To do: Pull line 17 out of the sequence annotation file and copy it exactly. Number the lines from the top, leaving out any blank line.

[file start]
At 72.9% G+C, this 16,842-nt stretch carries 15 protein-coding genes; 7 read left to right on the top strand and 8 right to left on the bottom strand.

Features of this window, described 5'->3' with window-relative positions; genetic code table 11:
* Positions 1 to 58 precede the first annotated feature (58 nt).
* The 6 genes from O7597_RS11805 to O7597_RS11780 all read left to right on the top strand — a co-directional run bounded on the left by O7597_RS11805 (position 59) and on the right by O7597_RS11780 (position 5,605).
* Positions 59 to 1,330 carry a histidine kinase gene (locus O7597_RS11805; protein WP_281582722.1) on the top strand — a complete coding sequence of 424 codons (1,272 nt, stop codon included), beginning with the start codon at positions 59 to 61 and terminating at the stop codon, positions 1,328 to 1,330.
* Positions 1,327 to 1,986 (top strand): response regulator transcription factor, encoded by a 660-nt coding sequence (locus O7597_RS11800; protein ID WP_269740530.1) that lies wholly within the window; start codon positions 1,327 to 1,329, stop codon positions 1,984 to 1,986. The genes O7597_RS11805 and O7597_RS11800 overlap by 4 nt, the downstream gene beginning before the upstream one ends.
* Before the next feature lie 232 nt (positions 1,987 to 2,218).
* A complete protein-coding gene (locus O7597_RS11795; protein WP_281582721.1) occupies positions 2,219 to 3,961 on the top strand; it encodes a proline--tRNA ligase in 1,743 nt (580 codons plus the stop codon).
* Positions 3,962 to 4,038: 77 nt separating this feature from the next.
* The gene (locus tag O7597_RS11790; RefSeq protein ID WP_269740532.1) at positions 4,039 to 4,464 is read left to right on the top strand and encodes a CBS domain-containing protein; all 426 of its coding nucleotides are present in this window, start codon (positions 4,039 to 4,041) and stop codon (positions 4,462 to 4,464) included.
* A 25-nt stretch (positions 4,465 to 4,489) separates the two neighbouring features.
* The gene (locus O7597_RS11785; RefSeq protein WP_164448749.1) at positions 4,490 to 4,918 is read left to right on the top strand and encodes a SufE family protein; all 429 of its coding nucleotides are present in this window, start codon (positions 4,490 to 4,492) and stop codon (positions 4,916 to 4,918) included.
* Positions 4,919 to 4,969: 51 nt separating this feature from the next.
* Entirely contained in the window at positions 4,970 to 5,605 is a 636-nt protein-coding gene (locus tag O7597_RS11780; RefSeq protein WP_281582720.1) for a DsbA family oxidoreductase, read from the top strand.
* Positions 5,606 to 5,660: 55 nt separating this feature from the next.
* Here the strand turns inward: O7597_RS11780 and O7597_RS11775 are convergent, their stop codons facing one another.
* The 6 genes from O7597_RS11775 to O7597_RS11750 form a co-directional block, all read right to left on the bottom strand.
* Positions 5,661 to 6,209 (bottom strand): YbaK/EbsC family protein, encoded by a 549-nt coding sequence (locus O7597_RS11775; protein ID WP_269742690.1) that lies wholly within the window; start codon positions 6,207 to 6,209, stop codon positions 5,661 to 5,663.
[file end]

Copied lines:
* The 6 genes from O7597_RS11775 to O7597_RS11750 form a co-directional block, all read right to left on the bottom strand.